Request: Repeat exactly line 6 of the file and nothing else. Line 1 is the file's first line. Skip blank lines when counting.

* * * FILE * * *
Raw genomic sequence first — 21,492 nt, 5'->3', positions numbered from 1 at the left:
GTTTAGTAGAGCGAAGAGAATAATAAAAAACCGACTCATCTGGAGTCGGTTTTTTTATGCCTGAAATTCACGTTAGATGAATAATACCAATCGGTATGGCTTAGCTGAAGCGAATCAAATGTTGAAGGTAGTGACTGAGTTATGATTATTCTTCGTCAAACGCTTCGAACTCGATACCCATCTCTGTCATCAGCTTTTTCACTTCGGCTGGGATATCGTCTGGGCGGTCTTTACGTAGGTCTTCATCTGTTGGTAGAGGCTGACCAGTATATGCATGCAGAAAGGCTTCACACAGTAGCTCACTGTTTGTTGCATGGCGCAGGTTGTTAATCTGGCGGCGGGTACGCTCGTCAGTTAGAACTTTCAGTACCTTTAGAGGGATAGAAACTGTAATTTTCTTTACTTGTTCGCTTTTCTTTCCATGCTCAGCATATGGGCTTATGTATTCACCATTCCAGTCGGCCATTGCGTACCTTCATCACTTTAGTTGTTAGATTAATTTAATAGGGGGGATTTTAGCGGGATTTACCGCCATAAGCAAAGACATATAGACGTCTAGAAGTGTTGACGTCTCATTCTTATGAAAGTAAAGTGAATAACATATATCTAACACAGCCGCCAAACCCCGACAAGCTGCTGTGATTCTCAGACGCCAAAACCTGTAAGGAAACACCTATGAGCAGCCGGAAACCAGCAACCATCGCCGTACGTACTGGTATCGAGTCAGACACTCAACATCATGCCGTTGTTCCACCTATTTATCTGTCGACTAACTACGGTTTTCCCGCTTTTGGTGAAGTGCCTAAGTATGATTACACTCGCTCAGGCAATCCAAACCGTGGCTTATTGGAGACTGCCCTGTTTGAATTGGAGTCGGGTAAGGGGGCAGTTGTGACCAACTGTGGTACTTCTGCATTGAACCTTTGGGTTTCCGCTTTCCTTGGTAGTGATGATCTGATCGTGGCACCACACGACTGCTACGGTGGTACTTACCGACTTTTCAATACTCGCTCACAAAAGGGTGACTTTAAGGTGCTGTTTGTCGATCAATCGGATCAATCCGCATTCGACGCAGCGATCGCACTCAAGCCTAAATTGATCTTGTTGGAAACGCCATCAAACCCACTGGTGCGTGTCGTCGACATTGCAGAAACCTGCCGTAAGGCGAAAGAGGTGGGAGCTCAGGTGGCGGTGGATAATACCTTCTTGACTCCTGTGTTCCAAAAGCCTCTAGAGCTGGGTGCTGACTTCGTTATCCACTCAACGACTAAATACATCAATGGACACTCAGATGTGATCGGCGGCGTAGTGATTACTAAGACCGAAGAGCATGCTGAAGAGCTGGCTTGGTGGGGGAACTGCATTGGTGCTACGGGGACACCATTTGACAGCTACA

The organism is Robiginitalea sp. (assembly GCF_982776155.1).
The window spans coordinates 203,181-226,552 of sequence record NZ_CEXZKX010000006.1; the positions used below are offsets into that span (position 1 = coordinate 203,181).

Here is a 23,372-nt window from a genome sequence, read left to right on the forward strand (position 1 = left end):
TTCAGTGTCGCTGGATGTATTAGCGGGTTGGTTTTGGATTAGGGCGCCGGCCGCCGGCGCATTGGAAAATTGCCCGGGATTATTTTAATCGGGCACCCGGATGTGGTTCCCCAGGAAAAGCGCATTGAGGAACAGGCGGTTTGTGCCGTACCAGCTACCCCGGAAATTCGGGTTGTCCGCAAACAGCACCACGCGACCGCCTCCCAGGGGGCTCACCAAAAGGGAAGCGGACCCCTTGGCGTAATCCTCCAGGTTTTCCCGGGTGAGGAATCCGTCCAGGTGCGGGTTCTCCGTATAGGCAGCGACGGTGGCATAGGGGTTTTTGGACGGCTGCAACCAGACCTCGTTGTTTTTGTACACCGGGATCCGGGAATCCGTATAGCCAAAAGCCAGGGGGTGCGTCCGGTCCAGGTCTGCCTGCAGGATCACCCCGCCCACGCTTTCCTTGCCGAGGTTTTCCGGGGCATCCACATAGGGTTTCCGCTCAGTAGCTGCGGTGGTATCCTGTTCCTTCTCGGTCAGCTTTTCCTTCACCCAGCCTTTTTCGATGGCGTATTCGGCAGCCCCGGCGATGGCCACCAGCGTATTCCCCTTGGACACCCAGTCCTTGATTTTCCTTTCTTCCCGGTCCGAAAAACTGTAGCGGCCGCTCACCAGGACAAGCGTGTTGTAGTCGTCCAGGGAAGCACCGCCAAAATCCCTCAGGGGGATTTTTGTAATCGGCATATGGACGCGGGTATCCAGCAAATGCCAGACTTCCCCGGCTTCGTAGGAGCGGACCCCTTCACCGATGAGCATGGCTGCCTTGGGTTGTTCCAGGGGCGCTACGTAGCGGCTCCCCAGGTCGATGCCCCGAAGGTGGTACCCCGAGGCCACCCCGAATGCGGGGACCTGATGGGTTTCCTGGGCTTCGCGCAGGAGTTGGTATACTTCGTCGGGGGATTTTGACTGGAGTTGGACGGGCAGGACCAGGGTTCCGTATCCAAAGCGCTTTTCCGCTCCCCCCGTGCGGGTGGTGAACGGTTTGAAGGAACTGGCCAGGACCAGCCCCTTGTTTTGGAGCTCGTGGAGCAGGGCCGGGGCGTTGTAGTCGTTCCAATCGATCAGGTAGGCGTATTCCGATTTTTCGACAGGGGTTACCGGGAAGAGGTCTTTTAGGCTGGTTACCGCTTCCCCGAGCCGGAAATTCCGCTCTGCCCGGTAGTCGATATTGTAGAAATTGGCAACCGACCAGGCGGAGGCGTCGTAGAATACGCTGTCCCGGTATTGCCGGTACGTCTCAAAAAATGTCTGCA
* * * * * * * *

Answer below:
TTCAGTGTCGCTGGATGTATTAGCGGGTTGGTTTTGGATTAGGGCGCCGGCCGCCGGCGCATTGGAAAATTGCCCGGGATTATTTTAATCGGGCACCCGGATGTGGTTCCCCAGGAAAAGCGCATTGAGGAACAGGCGGTTTGTGCCGTACCAGCTACCCCGGAAATTCGGGTTGTCCGCAAACAGCACCACGCGACCGCCTCCCAGGGGGCTCACCAAAAGGGAAGCGGACCCCTTGGCGTAATCCTCCAGGTTTTCCCGGGTGAGGAATCCGTCCAGGTGCGGGTTCTCCGTATAGGCAGCGACGGTGGCATAGGGGTTTTTGGACGGCTGCAACCAGACCTCGTTGTTTTTGTACACCGGGATCCGGGAATCCGTATAGCCAAAAGCCAGGGGGTGCGTCCGGTCCAGGTCTGCCTGCAGGATCACCCCGCCCACGCTTTCCTTGCCGAGGTTTTCCGGGGCATCCACATAGGGTTTCCGCTCAGTAGCTGCGGTGGTATCCTGTTCCTTCTCGGTCAGCTTTTCCTTCACCCAGCCTTTTTCGATGGCGTATTCGGCAGCCCCGGCGATGGCCACCAGCGTATTCCCCTTGGACACCCAGTCCTTGATTTTCCTTTCTTCCCGGTCCGAAAAACTGTAGCGGCCGCTCACCAGGACAAGCGTGTTGTAGTCGTCCAGGGAAGCACCGCCAAAATCCCTCAGGGGGATTTTTGTAATCGGCATATGGACGCGGGTATCCAGCAAATGCCAGACTTCCCCGGCTTCGTAGGAGCGGACCCCTTCACCGATGAGCATGGCTGCCTTGGGTTGTTCCAGGGGCGCTACGTAGCGGCTCCCCAGGTCGATGCCCCGAAGGTGGTACCCCGAGGCCACCCCGAATGCGGGGACCTGATGGGTTTCCTGGGCTTCGCGCAGGAGTTGGTATACTTCGTCGGGGGATTTTGACTGGAGTTGGACGGGCAGGACCAGGGTTCCGTATCCAAAGCGCTTTTCCGCTCCCCCCGTGCGGGTGGTGAACGGTTTGAAGGAACTGGCCAGGACCAGCCCCTTGTTTTGGAGCTCGTGGAGCAGGGCCGGGGCGTTGTAGTCGTTCCAATCGATCAGGTAGGCGTATTCCGATTTTTCGACAGGGGTTACCGGGAAGAGGTCTTTTAGGCTGGTTACCGCTTCCCCGAGCCGGAAATTCCGCTCTGCCCGGTAGTCGATATTGTAGAAATTGGCAACCGACCAGGCGGAGGCGTCGTAGAATACGCTGTCCCGGTATTGCCGGTACGTCTCAAAAAATGTCTGCA